Hispano-Argentina

Hispano-Argentina was an Argentine automotive and engineering company that manufactured vehicles, aircraft, machinery, weaponry,[1] and parts for public works.[2]

Hispano–Argentina
Private
IndustryMetallurgy
Founded1925
FounderCarlos Ballester and Eugenio Molina
Defunct1953; 67 years ago (1953)
Headquarters,
Argentina
Key people
Carlos Ballester Molina
Products

The company had two divisions, the automobile manufacturer (known for its acronym "HAFDASA")[3] and the Public Works and Finances division ("CHADOPYF"), which worked separately.

HistoryEdit

In 1929, Argentine entrepreneurs Arturo Ballester obtained a license to represent the Hispano-Suiza brand in Argentina. At first, vehicles were to be imported and later built domestically. A few years earlier, Ballester and his associate, engineer Eugenio Molina, built a plant for the production of automatic weaponry.[4] To unify production, a 5,000 m2 plant was built with the highest technology available at the time. It was built at 250 Campichuelo in the Caballito neighbourhood ((in Spanish) barrio) of Buenos Aires. Thus Hispano Argentina Fábrica de Automóviles S.A. (HAFDASA) was devoted to the production of Hispano-Suiza vehicles and motors, and also parts and replacements for this and other automotive, truck, and bus marques.[2]

At the beginning, they dedicated themselves to manufacturing trucks and tractors for civilian and military use. They also produced diesel and gasoline motors for vehicles and fixed installations, of different power, produced completely in Argentina.

The first totally-manufactured in Argentina product was a bus produced at the Caballito factory. The HA buses would be used by several colectivos companies of Buenos Aires for public transport. Nevertheless, the company reached its peak through the powerful imputus by Carlos Ballester Molina, Arturo'son (also Eugenio's nephew), who got a degree in engineering in order to expand the family-owned business.[4]

Hispano Argentina started to produce diesel motors, with own patent. The company also produced trucks and buses from the second half of the 1930s. HA also expanded its range of products, manufacturing weapons to provide the Armed and Security Forces. By the beginning of the 1940s HA was the official supplier of the Argentine Army with weapons and vehicles. The Criollo diesel-engine model was a big success. Ballester Molina also committed to built a car with a truck chassis which was readapted with an aluminium body inspired on European models. The company also manufactured some prototypes, powered with the Criollo 6-cilinder engine, nicknamed El Redondo, due to its aerodinamic design.[4]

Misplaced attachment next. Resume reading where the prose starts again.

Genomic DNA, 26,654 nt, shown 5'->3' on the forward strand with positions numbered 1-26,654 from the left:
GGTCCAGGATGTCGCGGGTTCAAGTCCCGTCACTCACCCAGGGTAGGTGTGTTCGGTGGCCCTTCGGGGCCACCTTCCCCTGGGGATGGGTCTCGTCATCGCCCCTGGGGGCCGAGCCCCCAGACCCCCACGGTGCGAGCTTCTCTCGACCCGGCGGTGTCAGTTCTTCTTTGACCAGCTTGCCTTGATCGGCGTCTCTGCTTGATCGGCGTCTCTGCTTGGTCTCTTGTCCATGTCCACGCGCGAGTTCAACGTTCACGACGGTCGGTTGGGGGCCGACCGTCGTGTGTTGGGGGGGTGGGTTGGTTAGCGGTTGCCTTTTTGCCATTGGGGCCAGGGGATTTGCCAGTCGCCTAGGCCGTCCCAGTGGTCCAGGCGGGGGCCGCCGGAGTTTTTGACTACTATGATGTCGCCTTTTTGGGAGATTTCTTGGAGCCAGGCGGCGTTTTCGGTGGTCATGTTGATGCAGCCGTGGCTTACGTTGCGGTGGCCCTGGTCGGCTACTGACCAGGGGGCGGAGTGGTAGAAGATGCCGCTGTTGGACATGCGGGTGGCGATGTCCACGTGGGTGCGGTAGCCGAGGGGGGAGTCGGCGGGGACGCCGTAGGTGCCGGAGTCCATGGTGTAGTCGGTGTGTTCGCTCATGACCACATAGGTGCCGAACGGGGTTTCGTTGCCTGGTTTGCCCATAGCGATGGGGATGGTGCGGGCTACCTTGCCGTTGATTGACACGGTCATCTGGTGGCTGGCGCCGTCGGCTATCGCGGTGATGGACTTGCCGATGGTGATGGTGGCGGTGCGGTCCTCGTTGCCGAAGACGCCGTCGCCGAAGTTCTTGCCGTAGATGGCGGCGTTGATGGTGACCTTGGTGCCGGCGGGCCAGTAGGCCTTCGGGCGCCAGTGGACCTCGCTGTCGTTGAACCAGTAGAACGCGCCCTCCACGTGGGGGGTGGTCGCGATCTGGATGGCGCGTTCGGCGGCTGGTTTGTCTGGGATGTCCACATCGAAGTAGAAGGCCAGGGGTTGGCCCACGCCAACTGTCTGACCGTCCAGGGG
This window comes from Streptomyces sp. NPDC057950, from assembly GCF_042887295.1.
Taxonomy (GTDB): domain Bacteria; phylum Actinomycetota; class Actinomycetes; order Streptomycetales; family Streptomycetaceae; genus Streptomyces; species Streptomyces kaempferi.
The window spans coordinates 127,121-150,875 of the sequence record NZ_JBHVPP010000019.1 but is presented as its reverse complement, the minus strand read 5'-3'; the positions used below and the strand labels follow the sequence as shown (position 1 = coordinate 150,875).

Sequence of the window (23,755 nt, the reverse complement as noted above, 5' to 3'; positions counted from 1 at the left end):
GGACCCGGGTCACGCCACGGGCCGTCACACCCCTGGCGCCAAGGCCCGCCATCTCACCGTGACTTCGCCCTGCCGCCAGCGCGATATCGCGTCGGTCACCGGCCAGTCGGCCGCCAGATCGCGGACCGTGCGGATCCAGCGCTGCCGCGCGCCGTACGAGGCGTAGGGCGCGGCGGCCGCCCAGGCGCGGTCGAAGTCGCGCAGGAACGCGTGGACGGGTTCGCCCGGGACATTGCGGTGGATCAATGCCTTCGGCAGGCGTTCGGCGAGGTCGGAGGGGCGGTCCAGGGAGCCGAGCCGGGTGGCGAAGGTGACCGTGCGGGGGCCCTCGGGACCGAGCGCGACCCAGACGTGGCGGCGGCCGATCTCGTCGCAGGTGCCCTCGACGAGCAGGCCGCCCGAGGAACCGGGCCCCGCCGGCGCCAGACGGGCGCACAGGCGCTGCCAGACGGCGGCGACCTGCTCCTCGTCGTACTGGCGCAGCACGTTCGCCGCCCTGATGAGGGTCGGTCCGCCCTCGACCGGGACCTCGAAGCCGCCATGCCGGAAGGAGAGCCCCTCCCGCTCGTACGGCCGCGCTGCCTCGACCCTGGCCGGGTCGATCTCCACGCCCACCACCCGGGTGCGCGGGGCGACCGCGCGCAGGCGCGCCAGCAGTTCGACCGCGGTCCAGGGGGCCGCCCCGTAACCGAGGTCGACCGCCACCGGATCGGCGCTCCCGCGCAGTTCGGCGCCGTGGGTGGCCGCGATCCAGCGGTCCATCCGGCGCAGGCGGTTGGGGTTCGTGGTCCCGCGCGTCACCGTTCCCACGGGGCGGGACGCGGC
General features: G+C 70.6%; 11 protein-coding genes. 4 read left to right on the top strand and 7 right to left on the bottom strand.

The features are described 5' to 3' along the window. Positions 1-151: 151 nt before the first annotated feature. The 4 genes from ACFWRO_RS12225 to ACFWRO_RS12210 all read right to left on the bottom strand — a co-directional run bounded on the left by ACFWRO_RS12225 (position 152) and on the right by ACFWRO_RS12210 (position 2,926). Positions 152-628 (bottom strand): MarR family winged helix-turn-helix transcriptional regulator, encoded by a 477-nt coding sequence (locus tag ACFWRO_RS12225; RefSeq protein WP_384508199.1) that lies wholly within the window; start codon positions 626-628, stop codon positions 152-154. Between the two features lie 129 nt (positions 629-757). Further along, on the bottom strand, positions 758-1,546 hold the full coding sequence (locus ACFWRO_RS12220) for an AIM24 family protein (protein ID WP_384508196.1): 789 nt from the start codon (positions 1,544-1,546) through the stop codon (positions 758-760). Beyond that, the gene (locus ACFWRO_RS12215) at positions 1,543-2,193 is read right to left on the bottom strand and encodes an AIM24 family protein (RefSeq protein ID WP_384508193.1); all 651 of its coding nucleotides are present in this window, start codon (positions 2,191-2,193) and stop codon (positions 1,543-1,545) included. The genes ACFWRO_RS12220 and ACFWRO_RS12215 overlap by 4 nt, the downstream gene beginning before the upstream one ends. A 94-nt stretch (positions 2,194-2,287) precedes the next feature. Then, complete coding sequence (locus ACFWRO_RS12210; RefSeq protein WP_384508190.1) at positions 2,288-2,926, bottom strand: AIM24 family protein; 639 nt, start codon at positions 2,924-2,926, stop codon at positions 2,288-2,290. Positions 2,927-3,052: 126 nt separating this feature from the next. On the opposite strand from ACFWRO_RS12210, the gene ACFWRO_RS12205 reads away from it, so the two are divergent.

In their final years, they created various automobile prototypes, and started the production of a small microcar just before World War Two interrupted its manufacture.[5] However, the firm passed into history known for its firearms.

In addition to the .45 ACP caliber pistol that made it famous, Ballester Molina also produced .22 caliber pistols and rifles in various calibers. Exact figures do not exist, but it is estimated that Hafdasa produced more than 100,000 arms, and between 80,000 and 90,000 .45 caliber pistols.

For economic reasons, the firm declared bankruptcy in the early 1950s and closed definitively in 1953.

ProductsEdit

Vehicles and motorsEdit

Fltr (above): D3 Record car, front and rear; (below): Criollo 6x6 truck (left) and El Redondo prototype car
  • D1, four cylinder (75 Hp)
  • D2, V-6 (95 Hp)
  • D3, V-6 (150 Hp)
  • Criollo Chico 4 x 4 (Truck with the D2 motor)
  • Criollo Grande 6 x 6 (Truck with the D3 motor)
  • P.B.T.
  • El Redondo

WeaponsEdit

See alsoEdit

ReferencesEdit

  1. ^ Subfusil "Halcón" on Nación Austral, 26 July 2009
  2. ^ a b Historia de Hispano Argentina on Auto Historia
  3. ^ Argentina on Mailer.FSU.Edu (archived, 8 Apr 2008)
  4. ^ a b c Hispano Argentina, la gran marca nacional on Diario Epoca, 1 Jun 2020
  5. ^ Odin, L.C. World in Motion 1939 - The whole of the year's automobile production. Belvedere Publishing, 2015. ASIN: B00ZLN91ZG.